As a documentarian and artist, Ishmael is aware enough to signal to us that the experience of being on the run from war, with no family or authority figure, was also a stage in becoming a child soldier. At one point, he’s been alone in the bush for nearly a month, scrambling up trees (a feat he was never able to do in peacetime) to escape wild boars, whacking snakes, eating leaves, when he is confronted by a group of boys. They are as wary of him as he is of them. “Our innocence had been replaced by fear and we had become monsters. There was nothing we could do about it,” he says.
You’re right, Mike, I have spent a lot of time with child soldiers, particularly in Uganda, where 20,000 children have been stolen out of their lives and forced to be commanders’ wives, soldiers, killers, thieves. Children are appealing to commanders, who exploit the well-known talents of children. They’re fast learners, obedient, easily intimidated, and eager to please. They often make fabulous soldiers, especially when fed on a diet of cocaine, marijuana, little white pills (the contents of which Ishmael never actually knows), and a desire for revenge. So, opening this book, I expected a compelling narrative, raw, brutal, hard to digest but intoxicating—hearing a child describe how the wonder disappears one day as the hardening takes over, the routine of drugs, killing, watching Rambo and other war videos at their bush base, being Rambo in the villages.
But I was also suspicious of my own inability to put the book down. There is, after all, a voyeurism in reading memoir, war memoir in particular, and then add a child’s war memoir, and it’s hard not to be lured right in. Which is why I was so stunned by the depth and power of this book. The arc of Beah’s narrative is a coming-of-age novel: childhood hip-hop; arrival of war; massacres; hunger; a thwarted reunion with his family (he arrives two minutes after the village has been burned to the ground); the days and months of killing and drugs; the betrayal Ishmael feels when his commander turns him over to the foreigners for rehabilitation; his slow acceptance of Esther, his Sierra Leonian nurse; his re-entry into civilian life; his encounter with New York’s Times Square. It is also a story, in a way, of all soldiers. How, after all, do you transform a boy, a young man, a young woman with dreams, emotions, empathy, fear, compassion, wonder, into a killing machine?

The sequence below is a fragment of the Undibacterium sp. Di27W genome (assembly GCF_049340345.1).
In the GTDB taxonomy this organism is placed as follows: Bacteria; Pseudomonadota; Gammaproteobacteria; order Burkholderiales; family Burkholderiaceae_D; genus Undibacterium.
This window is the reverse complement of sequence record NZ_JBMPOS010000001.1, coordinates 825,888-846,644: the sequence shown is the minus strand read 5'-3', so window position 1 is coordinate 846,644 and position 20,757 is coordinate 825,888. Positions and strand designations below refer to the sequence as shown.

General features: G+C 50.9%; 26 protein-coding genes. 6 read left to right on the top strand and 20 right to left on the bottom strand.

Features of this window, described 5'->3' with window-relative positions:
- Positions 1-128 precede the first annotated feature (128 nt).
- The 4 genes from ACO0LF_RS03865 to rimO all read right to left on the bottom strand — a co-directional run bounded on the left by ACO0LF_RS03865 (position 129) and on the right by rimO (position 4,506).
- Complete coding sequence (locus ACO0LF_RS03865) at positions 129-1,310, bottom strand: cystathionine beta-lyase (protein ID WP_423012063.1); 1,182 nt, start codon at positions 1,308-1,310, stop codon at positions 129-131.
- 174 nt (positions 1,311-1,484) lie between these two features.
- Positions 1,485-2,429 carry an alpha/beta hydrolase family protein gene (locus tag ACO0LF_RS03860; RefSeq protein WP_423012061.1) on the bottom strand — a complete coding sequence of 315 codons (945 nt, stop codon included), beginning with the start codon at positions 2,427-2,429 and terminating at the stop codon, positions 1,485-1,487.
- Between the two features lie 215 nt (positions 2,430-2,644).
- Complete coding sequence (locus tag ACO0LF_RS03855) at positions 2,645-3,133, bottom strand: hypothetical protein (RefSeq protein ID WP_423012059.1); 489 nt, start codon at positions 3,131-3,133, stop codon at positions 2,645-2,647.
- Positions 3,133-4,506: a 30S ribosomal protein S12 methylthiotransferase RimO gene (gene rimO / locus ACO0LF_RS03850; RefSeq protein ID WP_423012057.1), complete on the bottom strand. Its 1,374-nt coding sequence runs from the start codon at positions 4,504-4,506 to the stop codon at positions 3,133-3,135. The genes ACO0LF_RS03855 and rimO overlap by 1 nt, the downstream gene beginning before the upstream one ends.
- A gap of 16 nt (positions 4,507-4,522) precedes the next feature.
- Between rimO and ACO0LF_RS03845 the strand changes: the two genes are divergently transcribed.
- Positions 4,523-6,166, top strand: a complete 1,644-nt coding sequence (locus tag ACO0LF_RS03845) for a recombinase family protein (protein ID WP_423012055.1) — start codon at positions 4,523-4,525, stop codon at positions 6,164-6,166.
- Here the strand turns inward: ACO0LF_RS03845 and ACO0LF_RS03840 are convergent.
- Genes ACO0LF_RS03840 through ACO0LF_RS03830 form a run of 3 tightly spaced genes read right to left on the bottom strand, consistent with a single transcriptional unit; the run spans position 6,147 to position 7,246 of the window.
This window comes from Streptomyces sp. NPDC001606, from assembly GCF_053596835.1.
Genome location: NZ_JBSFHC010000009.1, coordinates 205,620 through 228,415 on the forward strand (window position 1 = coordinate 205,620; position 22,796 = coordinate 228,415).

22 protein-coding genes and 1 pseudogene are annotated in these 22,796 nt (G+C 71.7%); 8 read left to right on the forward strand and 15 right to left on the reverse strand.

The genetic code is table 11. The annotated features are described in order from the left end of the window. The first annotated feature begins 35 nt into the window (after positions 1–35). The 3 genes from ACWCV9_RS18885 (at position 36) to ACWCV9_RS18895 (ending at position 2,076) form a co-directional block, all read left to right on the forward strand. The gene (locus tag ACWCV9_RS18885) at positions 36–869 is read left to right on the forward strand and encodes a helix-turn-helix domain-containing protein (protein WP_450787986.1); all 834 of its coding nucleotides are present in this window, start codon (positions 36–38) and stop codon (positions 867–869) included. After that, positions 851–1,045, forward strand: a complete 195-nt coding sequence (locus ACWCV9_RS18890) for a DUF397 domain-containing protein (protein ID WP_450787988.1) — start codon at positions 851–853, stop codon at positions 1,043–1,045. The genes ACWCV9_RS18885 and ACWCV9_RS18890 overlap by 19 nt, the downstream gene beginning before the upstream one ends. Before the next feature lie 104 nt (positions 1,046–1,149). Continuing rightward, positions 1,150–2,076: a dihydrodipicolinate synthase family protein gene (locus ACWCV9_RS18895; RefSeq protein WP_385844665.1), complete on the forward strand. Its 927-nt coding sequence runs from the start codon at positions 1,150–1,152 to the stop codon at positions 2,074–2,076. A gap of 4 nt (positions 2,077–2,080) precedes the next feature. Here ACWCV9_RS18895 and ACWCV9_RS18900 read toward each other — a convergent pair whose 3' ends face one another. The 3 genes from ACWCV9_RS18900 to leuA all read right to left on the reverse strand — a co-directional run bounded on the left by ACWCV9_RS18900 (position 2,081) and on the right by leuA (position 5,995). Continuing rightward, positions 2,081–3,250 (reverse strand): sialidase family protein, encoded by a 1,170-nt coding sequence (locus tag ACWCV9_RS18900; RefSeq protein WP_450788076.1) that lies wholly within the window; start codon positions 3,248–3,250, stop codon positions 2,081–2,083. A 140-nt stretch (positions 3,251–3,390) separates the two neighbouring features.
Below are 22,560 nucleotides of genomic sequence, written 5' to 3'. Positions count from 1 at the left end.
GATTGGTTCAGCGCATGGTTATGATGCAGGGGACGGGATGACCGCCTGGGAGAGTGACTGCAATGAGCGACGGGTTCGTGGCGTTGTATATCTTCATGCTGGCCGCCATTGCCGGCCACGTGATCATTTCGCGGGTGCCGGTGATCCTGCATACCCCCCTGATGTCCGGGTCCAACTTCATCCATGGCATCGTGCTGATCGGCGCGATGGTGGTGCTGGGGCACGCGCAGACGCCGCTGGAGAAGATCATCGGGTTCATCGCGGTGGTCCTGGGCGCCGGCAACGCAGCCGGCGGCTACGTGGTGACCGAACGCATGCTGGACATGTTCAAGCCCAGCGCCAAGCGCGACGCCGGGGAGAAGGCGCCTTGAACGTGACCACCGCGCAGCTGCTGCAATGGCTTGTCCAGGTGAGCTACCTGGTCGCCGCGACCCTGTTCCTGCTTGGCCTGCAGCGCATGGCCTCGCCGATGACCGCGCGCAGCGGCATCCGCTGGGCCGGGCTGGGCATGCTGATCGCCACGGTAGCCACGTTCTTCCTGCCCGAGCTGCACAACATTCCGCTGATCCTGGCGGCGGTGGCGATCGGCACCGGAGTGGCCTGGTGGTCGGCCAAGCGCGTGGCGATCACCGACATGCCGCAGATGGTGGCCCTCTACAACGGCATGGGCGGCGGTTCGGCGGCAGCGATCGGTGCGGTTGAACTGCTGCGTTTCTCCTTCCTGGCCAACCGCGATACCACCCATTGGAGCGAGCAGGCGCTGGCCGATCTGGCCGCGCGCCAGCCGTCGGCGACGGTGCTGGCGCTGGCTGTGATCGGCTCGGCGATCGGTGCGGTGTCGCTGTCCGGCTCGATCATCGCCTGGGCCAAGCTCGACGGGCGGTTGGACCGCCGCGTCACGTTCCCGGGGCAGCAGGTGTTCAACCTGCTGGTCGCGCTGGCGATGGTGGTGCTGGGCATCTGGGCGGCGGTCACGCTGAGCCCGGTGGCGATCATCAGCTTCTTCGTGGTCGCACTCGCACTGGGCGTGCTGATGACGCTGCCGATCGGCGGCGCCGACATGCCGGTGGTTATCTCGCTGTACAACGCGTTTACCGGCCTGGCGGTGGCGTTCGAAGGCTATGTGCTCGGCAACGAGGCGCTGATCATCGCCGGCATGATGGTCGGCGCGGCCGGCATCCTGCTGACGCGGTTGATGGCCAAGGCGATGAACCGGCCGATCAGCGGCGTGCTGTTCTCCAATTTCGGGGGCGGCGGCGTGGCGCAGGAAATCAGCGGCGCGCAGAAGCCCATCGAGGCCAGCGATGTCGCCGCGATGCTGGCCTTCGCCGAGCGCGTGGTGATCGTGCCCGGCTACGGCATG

I have listened dumbly to children in Uganda, often having to turn away so they wouldn’t see me cry as they told their stories of being snatched from their beds, their classrooms, their sorghum fields, and then marched off by children just like themselves, to become little killers themselves. Their stories seeped into my dreams, and I wrote about them with a ridiculous amount of tears and rage. The rawness and innocence with which they described what they’d done are so powerful that I didn’t think I’d want to hear or see it mediated through any artistic form. Yet that is itself a questionable thought: What, after all, was I doing in the New Yorker piece I crafted about the Ugandan Lord’s Resistance Army of kidnapped child soldiers? In her books on war photography, particularly Regarding the Pain of Others, Susan Sontag examines the questionable act of aestheticizing horror. Does that process, which slides us in until we, too, can imagine ourselves changing slowly as Ishmael Beah did, comfort us too much? My answer, Mike, is no. On the contrary, I’d argue that it is the failure to step into another’s shoes—the failure of imagination—that keeps us at a safe Starbucks distance. I’ll be interested to hear your thoughts. I wonder whether you think this question of voyeurism even applies to the novel form. And I wonder whether you felt like you were reading an “African” writer, or how he compares with other African writers whose work you know so well.
Look forward to your response,